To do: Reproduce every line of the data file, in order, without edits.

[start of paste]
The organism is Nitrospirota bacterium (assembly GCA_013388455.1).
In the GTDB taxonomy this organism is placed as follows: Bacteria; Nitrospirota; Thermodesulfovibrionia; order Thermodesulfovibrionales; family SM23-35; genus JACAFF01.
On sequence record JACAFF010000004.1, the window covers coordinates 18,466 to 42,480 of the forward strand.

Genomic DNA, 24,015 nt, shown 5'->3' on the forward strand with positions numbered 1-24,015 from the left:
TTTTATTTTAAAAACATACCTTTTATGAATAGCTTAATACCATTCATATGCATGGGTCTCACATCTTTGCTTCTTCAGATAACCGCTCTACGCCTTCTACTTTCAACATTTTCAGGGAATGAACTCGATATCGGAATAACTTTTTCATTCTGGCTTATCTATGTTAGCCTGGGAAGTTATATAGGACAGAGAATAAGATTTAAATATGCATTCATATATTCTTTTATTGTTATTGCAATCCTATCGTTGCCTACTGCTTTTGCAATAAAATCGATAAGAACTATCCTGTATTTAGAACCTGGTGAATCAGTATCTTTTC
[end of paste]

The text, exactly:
The organism is Nitrospirota bacterium (assembly GCA_013388455.1).
In the GTDB taxonomy this organism is placed as follows: Bacteria; Nitrospirota; Thermodesulfovibrionia; order Thermodesulfovibrionales; family SM23-35; genus JACAFF01.
On sequence record JACAFF010000004.1, the window covers coordinates 18,466 to 42,480 of the forward strand.

Genomic DNA, 24,015 nt, shown 5'->3' on the forward strand with positions numbered 1-24,015 from the left:
TTTTATTTTAAAAACATACCTTTTATGAATAGCTTAATACCATTCATATGCATGGGTCTCACATCTTTGCTTCTTCAGATAACCGCTCTACGCCTTCTACTTTCAACATTTTCAGGGAATGAACTCGATATCGGAATAACTTTTTCATTCTGGCTTATCTATGTTAGCCTGGGAAGTTATATAGGACAGAGAATAAGATTTAAATATGCATTCATATATTCTTTTATTGTTATTGCAATCCTATCGTTGCCTACTGCTTTTGCAATAAAATCGATAAGAACTATCCTGTATTTAGAACCTGGTGAATCAGTATCTTTTC